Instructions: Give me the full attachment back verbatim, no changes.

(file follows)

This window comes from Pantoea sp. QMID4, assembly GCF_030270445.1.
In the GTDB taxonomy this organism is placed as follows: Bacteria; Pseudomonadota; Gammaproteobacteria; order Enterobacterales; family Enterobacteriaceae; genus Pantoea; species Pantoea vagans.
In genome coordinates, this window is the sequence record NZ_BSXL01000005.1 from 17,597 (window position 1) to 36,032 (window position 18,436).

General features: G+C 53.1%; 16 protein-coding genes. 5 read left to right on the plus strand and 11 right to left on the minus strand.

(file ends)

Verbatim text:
This window comes from Pantoea sp. QMID4, assembly GCF_030270445.1.
In the GTDB taxonomy this organism is placed as follows: Bacteria; Pseudomonadota; Gammaproteobacteria; order Enterobacterales; family Enterobacteriaceae; genus Pantoea; species Pantoea vagans.
In genome coordinates, this window is the sequence record NZ_BSXL01000005.1 from 17,597 (window position 1) to 36,032 (window position 18,436).

General features: G+C 53.1%; 16 protein-coding genes. 5 read left to right on the plus strand and 11 right to left on the minus strand.